This week’s equity-based roundup is on Amazon. On Friday, November 25, thousands of Amazon warehouse workers across about 40 countries took part in protests and walkouts, which coincided with Black Friday sales; one of the busiest days of the year for online trading.
The campaign dubbed “Make Amazon Pay” charges Amazon with squeezing every last drop it can from workers, communities, and the planet in the face of the cost of living crisis, and therefore demanded better wages and working conditions. The workers’ charges include Amazon’s attack on workers trying to organise in trade unions, high level of surveillance in warehouses to speed up work, and workers not having break times.
Tension with workers has been a long-running issue at the e-commerce giant, which has faced complaints of unfair labour practices as well as employee activism and union drives at some facilities.
Amazon like the rest of Big Tech has had a rocky year so far as it confronts macroeconomic headwinds, soaring inflation, and rising interest rates. Amazon’s core retail business has been hit hard, as consumers returned to shopping in stores.
The company reported its third-quarter earnings on October 27 and following missed revenue estimates and a disappointing sales forecast for the fourth quarter, its shares plummeted 13% in extended trading on October 27 and between October 25 and November 3, 2022, tumbled 26%.
On November 9, the stock fell 4.3%, bringing the company’s market value to $879 billion compared with the record close of $1.88 trillion in July 2021, thus becoming the world’s first public company to lose a trillion dollars in market value amid a broader brutal tech selloff triggered by inflation and disappointing earnings.
In Q3 2022, revenue grew 15%, marking a return to double-digit sales expansion, but it still fell short of Wall Street’s projections. Operating income decreased to $2.5 billion in the third quarter, compared with $4.9 billion in the third quarter of 2021, while Net income decreased to $2.9 billion in the third quarter, or $0.28 per diluted share, compared with $3.2 billion, or $0.31 per diluted share, in third quarter 2021.
The company said it expects to post Q4 revenue between $140 billion and $148 billion, representing year-on-year growth of 2% to 8%. But analysts were expecting sales to come in at $155.15 billion.
The Q3 disappointing result is the second time this year that the company’s results have been disappointing. In April, a weak forecast for Q2 led to a 14% drop in the stock price.
The company linked the disappointing performance to macroeconomic headwinds. CFO Brian Olsavsky said in an earnings call “The continuing impacts of broad-scale inflation, heightened fuel prices and rising energy costs have impacted our sales growth as consumers assess their purchasing power and organizations of all sizes evaluate their technology and advertising spend,”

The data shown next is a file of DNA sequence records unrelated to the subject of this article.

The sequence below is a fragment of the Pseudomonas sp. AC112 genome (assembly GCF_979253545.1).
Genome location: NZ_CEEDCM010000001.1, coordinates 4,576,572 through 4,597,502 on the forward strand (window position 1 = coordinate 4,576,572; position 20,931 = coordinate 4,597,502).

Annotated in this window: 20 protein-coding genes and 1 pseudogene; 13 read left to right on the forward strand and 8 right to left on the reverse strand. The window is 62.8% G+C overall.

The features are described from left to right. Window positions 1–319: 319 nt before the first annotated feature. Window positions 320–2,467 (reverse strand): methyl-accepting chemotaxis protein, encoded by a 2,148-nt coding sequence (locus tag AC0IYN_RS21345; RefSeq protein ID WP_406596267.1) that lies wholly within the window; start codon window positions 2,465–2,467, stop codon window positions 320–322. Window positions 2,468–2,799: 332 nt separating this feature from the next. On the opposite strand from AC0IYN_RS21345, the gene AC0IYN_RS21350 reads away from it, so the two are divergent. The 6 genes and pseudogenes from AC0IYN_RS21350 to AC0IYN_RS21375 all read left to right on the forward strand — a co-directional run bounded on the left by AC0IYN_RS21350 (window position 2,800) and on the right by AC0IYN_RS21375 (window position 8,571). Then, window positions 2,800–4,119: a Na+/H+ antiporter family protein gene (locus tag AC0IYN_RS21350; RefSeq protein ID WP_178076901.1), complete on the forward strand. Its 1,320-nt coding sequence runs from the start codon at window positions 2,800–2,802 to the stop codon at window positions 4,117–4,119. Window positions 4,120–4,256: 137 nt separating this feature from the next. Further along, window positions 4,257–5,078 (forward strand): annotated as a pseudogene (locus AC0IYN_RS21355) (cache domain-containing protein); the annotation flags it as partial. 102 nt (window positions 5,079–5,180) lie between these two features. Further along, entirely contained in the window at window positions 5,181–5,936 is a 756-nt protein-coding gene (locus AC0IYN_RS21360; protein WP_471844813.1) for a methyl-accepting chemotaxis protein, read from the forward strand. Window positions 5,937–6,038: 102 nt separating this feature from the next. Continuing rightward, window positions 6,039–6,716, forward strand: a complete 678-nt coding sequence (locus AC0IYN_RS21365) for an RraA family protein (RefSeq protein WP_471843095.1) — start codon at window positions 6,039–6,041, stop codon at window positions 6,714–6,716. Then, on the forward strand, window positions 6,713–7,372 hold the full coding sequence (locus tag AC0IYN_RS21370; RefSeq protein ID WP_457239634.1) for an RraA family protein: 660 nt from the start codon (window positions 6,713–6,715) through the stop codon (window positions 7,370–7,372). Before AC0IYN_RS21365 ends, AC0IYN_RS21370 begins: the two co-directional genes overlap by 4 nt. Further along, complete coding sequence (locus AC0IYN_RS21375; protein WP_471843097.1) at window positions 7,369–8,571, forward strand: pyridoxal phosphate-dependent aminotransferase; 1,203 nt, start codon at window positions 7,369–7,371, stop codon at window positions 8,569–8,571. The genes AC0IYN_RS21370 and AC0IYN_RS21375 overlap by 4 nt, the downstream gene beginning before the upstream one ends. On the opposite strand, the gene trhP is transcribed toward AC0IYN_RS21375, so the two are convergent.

The company has responded to rising expenses by tightening its belt and aggressively cutting costs. Just like Walmart, it has started closing its modern locations, shutting down several warehouses, downsizing of its workforce, and abandoning several of its expansion plans.
The company closed almost 68 retail stores, with 66 of them located in the United States; ending Amazon E-books, 4-star, and Pop Up shops, which sell a range of electronic gadgets.
Six of its Whole Foods grocery operations have been scheduled to close down. Whole Foods is one of its most successful business models acquired in 2017. It constitutes the bulk of Amazon’s grocery operations with more than 500 locations around the United States.
The company also announced that it is scrapping its plans to build dozens of warehouses across the United States. Reportedly 71 warehouses have already been shut down this year.
In the second quarter, Amazon disclosed plans to reduce its staff force by 99,000 after consumers started to back off from discretional spending. A couple of weeks ago, the e-commerce giant announced that it will start to lay off about 10,000 staff this month.
Its billionaire founder, Jeff Bezos recently shared an ominous warning, telling consumers and business owners that hard times are coming. He advised people to start holding off their purchases and save money to navigate the downtime. He advised that this may not be the right time for workers to spend their yearly bonuses, especially on big purchases such as cars, large-screen televisions, etc.
With its billionaire founder warnings, the workers’ protests, disappointing Q3 earnings, coupled with the company’s decision to lay off 10,000 staff, the numbers are grim and the outlook is even grimmer. Indeed, this is a challenging period for the e-commerce giant.
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